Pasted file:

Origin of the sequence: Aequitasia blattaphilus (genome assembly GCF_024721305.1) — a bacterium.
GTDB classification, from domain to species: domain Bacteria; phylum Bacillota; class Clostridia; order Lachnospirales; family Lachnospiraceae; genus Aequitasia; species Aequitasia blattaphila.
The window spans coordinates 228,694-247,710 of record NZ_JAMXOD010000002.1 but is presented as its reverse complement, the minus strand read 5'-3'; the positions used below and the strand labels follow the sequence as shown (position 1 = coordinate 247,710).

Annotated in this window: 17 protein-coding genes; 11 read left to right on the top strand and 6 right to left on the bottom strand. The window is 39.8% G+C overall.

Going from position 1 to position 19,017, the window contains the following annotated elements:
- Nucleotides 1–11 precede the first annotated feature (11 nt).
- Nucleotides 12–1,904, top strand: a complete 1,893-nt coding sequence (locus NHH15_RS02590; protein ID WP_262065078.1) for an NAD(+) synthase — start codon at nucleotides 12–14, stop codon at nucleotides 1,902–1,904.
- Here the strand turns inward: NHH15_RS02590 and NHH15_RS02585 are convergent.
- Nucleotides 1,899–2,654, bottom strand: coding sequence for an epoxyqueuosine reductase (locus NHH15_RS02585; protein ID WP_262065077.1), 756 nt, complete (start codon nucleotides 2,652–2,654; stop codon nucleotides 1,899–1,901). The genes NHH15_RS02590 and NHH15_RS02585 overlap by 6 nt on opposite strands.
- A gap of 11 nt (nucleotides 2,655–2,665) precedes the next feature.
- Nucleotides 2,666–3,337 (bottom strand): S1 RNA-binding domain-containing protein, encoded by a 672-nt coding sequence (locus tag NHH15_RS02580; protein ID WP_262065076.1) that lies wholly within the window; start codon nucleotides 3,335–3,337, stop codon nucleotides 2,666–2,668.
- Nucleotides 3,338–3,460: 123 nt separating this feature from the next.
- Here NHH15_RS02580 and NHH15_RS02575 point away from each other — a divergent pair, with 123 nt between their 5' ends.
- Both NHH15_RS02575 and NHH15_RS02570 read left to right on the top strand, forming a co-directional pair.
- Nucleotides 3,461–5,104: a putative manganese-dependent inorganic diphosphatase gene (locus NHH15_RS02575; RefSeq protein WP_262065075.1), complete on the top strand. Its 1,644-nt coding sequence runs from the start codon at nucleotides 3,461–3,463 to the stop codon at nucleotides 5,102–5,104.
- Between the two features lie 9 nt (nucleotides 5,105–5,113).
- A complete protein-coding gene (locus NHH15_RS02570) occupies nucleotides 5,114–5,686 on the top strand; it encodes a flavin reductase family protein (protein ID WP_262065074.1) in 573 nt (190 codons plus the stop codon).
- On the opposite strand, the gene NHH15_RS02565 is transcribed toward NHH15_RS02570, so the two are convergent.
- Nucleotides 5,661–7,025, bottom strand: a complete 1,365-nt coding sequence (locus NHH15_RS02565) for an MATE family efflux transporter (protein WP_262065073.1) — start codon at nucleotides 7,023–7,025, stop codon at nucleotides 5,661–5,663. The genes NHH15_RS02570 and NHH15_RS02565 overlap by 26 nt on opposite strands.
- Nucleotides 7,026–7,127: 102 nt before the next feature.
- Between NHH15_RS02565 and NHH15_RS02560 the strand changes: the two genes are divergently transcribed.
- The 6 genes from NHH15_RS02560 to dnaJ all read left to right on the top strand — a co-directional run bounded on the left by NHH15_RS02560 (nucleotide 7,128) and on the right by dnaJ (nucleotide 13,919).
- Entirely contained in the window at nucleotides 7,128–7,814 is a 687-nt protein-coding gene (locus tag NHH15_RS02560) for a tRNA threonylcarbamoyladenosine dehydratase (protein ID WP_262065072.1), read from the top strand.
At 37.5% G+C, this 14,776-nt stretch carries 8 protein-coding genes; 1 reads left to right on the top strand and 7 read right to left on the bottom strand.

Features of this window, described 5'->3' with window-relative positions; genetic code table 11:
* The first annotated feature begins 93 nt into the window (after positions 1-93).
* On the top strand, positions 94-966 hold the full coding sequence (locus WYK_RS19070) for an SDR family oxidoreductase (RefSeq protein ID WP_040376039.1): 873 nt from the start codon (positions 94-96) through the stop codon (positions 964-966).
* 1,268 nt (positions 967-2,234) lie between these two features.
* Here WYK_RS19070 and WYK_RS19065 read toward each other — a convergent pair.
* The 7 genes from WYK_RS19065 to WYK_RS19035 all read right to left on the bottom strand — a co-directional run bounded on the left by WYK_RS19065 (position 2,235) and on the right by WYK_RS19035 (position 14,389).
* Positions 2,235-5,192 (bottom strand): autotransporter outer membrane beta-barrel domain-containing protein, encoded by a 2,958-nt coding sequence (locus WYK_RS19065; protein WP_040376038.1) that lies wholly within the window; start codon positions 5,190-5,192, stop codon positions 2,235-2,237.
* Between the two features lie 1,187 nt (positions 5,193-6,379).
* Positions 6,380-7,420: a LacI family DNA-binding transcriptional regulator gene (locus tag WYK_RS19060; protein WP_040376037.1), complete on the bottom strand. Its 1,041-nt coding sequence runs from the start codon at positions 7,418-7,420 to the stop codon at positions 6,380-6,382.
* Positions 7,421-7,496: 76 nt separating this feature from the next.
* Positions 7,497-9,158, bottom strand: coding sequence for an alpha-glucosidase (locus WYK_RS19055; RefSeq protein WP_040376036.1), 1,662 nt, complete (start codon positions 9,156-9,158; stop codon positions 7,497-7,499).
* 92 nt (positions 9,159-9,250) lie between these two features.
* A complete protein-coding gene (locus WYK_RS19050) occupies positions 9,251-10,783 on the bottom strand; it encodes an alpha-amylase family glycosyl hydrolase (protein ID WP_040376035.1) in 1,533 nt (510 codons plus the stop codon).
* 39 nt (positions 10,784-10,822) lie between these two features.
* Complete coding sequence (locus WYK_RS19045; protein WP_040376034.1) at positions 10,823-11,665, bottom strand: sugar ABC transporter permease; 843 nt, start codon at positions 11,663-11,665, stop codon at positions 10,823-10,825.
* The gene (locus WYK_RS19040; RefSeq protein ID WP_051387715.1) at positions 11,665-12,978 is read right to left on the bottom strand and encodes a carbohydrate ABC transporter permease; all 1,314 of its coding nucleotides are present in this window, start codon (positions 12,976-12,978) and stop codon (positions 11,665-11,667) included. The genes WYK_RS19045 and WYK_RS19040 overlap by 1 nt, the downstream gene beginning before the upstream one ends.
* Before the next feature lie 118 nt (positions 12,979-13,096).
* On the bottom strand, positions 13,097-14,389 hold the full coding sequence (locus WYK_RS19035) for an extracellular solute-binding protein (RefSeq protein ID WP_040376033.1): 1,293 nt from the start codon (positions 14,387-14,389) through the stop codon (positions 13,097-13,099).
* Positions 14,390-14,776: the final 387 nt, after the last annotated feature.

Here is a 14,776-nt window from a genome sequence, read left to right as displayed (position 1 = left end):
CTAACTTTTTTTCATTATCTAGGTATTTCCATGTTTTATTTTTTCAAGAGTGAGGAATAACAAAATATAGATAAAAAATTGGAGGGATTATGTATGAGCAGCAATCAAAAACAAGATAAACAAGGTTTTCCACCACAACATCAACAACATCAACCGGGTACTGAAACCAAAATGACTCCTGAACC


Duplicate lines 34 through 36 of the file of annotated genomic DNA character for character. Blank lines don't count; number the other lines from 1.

* Positions 7,421-7,496: 76 nt separating this feature from the next.
* Positions 7,497-9,158, bottom strand: coding sequence for an alpha-glucosidase (locus WYK_RS19055; RefSeq protein WP_040376036.1), 1,662 nt, complete (start codon positions 9,156-9,158; stop codon positions 7,497-7,499).
* 92 nt (positions 9,159-9,250) lie between these two features.